How To Line Drawers With Fabric

Good morning, all! Yesterday I tried to finish up a project that I started…well…about three months ago. I still didn’t get finished, but I’m almost there!

Remember my fabric-lined kitchen drawers?

I just love them! It always makes me smile when I open up my drawers and see that bright, cheerful fabric. So why fabric? I used fabric because I can never find any shelf/drawer liner that I like. I know that there are places that sell some great options online now, but still, none of them are ever bright enough and fun enough for my taste. So when I saw this cheerful striped canvas in JoAnn Fabrics, I knew I wanted to use that for my drawers.

Obviously, using fabric instead of drawer liner requires a bit more work. It’s also a little more permanent (although I’ve encountered more than one shelf liner in my life that was as bad, if not worse, than trying to remove stubborn wallpaper, and ended up just putting new shelf liner right over the old liner).

So here’s how I did it…

First, I used painters tape to tape off the sides of the drawer right at the bottom.

Next I cut a garbage bad into strips and taped those to cover the sides of the drawer.

I cut a piece of my fabric a couple of inches wider and longer than the drawer bottom.

Then I used spray adhesive on the drawer bottom.  I always, ALWAYS use the kind that says “web” instead of “mist”.  The mist adhesive sprays are incredibly messy.  They cloud up, float through the air, and get on everything!  I’ve never had that problem with the web adhesives.

After waiting the suggested amount of time, I placed the fabric on the bottom, smoothed out the wrinkes, and then used the dull side of a knife to press the fabric into the corners.

With everything pressed into place, I let it sit about 30 minutes.

After giving the adhesive time to set up, I used my X-ACTO knife to cut away the excess fabric.  Then I removed the tape and the plastic.

Now because these are for my kitchen, and I really wanted the fabric to be protected and the edges to be sealed, I put two coats of water-based clear sealer over the fabric.  I used some of the Rustoleum Polyurethane in a matte finish that the good folks at Rustoleum sent to me.  Naturally this makes it more permanent, but I’m okay with that.

And after it was dry, the drawer was done!

If you’re opposed to using a spray adhesive, there are other ways you can do this.  On the drawer I lined, I actually used wallpaper paste (Mod Podge would work too) and brushed it into the bottom of the drawer.  In the end, it worked well, but I found it a bit harder to work with than the spray adhesive.

Wallpaper paste doesn’t “grip” the fabric immediately, so using a knife to push the fabric into the corners while trying to keep the fabric from slipping around was a bit of a challenge.  The good thing is that with wallpaper paste (or Mod Podge), there’s no need to line the sides with plastic since there’s no overspray.  I personally prefer the immediate adhesion that I get with spray adhesive, so I don’t mind the extra step with the plastic, but like I said, both ways work out in the end, and each have their “pros” and “cons”.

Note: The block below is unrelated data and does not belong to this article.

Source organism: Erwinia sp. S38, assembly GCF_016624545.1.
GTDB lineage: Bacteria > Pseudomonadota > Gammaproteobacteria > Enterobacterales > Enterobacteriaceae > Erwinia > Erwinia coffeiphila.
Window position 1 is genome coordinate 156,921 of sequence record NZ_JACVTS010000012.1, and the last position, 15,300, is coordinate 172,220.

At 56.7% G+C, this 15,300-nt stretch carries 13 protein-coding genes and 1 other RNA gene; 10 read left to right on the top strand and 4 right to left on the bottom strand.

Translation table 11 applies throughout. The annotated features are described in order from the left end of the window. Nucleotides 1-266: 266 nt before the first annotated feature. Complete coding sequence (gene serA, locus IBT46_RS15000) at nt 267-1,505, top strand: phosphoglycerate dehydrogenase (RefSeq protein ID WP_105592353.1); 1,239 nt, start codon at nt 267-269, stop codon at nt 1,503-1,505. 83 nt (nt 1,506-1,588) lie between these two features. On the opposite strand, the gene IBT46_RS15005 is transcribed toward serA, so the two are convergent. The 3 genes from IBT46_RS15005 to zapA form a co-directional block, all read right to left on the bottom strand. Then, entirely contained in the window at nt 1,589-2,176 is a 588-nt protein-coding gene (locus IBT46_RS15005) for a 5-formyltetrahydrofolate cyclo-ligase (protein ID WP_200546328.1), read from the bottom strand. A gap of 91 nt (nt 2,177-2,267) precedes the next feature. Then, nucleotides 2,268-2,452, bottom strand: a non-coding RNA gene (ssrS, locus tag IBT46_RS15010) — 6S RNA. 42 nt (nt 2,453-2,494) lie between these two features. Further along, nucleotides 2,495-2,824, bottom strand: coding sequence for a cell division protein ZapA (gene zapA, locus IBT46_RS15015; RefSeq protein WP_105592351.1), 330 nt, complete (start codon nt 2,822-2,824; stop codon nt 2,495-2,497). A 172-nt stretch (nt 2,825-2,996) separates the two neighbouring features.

Also, if you prefer something a little less permanent, you could use Mod Podge for adhering the fabric to the bottom, as well as for sealing the fabric.  Since Mod Podge is water-based, you could (somewhat) easily remove the fabric in the future if you decide you’d like a change.

My main suggestion is to find a fabric that has some body to it. Thinner fabric would be an absolute pain to work with. The fabric that I used was canvas, and it worked great.

So go and make those drawers pretty on the inside! 😀

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  1. says

    These look great! Another option would be to simply buy some vinyl or oilcloth and cut it to size, no glue required. A less permanent option, and also not as many fun colors or patterns, but it wipes clean easily. A second option would be to wrap a thin sheet of basswood cut to the size of the drawer in a fun fabric and set it in. I tend to like things to be more permanent too, though.

  2. says

    This is SO nice!! I want to do this with a striped IKEA fabric on a desk I am re-doing. Thanks for the info on Mod Podge as I was wondering how I would be able to change it if the fabric got worn down, down the line.

  3. Lianna says

    I love this idea! Question though, how would you clean the cloth after some time? Like if I wanted to wash the cloth liners to make sure the clothes stay clean?

  4. Ashley says

    Just curious, do you think using a modge podge as a sealer would be bad if silverware or the rims of glasses rested on it? I know it’s non-toxic, but do you think it’s ok to let things that we will be drinking or eating off of rest on the dried modge podge? Just wondering as I am doing this same project in my kitchen right now.


  5. Alicia says

    I love the pop of color–really pretty! This reminded me of a similar trick when lining the back of a bookshelf with some color…just cut a piece of foam board to fit, wrap it in pretty fabric, glue/staple & voila! Essentially it would be a false bottom for the drawer. I think I’ll go try this :)

  6. Sharon says

    I love this idea. I recently purchased a lovely set of drawers that have had contact used as a liner. I removed the contact and found I was left with a nasty sticky mess. Tried a couple of methods to fix that but the sticky keeps re-emerging. I had considered fabric but worried about it moving around. You have handed me the perfect solution. I want to refurbish the drawers and when I do I will use your fabric fix to sort out the bottom of the drawers. Thank you so much for sharing your projects.

  7. says

    Its such a very nice idea to make a line drawers with fabric and its looks so nice.thanks for providing me the tutorial for that.

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